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Baby Boomers And Millennials Meet In Portland Housing Future.

When doing too much still isn’t good enough.

If you graph the timeline of young to old, small living spaces appear in the beginning and end.

A young single person needs a small place to crash on their down time.

From work to friends to dates, ‘Youthies’ need to pack as much experience into each hour as possible.

They don’t get that by staying inside, whether it’s a 600 sq ft studio apartment or a 6000 sq ft McMansion.

They don’t get the experience they crave doing housework, either.

Instead, they find a bar, a club, a pub, a restaurant, a show, a block party, food cart, beer garden, or brew festival.

Millennials need the world to see who they are; and the world needs to understand their value.

Baby boomers, on the other hand, are an aging population ready to go small, to downsize, to reconfigure their lives for an empty next.

Smaller houses and apartments fit them after decades of lawn mowing, gutter cleaning, power washing everything in sight.

Older boomers want simplicity.

They’ve already done the hard work of making a difference in their communities, raising kids with good sense, playing the responsible game.

Portland housing and smaller places offer the freedom boomers remember as college students, as new workers in the job market. Less hassle, more excitement.

The last one is important.

Talk to people seventy and up and you might hear about their doctor, their specialist, their pharmacist, their insurance broker.

After 70 you’ll hear about their friends who passed away, who are very ill with no family, and the general malaise of an over-medicated lifestyle.

Don’t ask them if they’re tired.

The answer might use so much energy they’ll need a nap first.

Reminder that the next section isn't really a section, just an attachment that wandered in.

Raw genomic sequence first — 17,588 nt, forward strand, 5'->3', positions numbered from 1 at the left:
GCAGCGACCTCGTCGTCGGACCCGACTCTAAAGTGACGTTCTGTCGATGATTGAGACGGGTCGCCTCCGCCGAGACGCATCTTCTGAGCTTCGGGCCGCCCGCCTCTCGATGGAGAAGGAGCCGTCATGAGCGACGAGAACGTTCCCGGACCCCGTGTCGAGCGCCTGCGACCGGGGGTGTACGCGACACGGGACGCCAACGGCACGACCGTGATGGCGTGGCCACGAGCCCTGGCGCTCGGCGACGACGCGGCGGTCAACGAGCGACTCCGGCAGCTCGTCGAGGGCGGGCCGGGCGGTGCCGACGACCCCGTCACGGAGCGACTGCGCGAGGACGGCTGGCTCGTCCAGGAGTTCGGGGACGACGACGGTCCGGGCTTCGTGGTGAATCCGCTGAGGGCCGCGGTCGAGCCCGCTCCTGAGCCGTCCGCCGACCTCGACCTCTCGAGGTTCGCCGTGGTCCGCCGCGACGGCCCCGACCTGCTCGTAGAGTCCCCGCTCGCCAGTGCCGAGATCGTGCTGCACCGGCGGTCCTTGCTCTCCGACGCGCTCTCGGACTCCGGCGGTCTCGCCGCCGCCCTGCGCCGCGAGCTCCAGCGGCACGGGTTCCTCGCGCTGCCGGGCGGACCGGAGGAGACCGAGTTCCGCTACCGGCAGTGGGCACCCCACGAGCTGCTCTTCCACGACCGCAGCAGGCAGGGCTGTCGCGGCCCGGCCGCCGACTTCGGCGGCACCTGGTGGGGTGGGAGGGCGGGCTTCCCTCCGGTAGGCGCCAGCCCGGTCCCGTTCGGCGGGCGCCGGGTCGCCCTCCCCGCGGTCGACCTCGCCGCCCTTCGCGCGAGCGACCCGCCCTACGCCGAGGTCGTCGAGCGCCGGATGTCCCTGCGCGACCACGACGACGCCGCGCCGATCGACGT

Future Portland housing plans lay in the public intersection of striving millennials and active boomers.

Youthies see boomers attending the same events and places as them and think, “they’re too old to be here,” or, “look at them. That’s how I want to be when I get old.”

Small apartments and houses slated for Portland housing plans join millennials and boomers together again, but it’s a new game this time.

It’s not a mom and dad game.

Youthies climb the economic ladder, start families of their own, and eventually decide more living space is more important than a trendy lifestyle.

Jamming four people into a small place, along with the gear, crowds the idea of living in a hip neighborhood. Eventually the pressure builds too great.

Boomers abandon the suburbs for the security of services close by. The grocery store isn’t a two mile drive; it’s a walk around the block.

Stairway to heaven, or steps toward hell?

Stairway to heaven, or steps toward hell?

There’s no yard, but the park down the street is better. And they don’t have to mow it.

Shrinking boomer space and expanding millennials space creates a social balance too many ignore.

Portland housing is growing because the idea of Portland reaches far beyond normal borders. Smaller places address new residents in the best way possible: transient.

No one sees the projected Portland housing market as a permanent response to new arrivals.

Some will come, then move back where they came from.

Others will follow their dreams to smaller Oregon towns.

Don’t expect Portland to turn into Queens, NY, where extended families shuttle between apartments in the same building.

There won’t be one family renting the single apartment, the newly wed apartment, the one kid – two kid – three kid and more apartment, to the grandparent apartment for those who make it that far.

A multi-generation family in one apartment building is an east coast thing. We move around more in the west and the Portland housing plan reflects that reality.

Start with you and a toaster oven, then you and everything from Jenn-air to rotisseries, then back to you and a toaster oven.

Call it Portland housing cycle of life, and learn to embrace it.

Now go out and give Portland a big old hug.

About David Gillaspie
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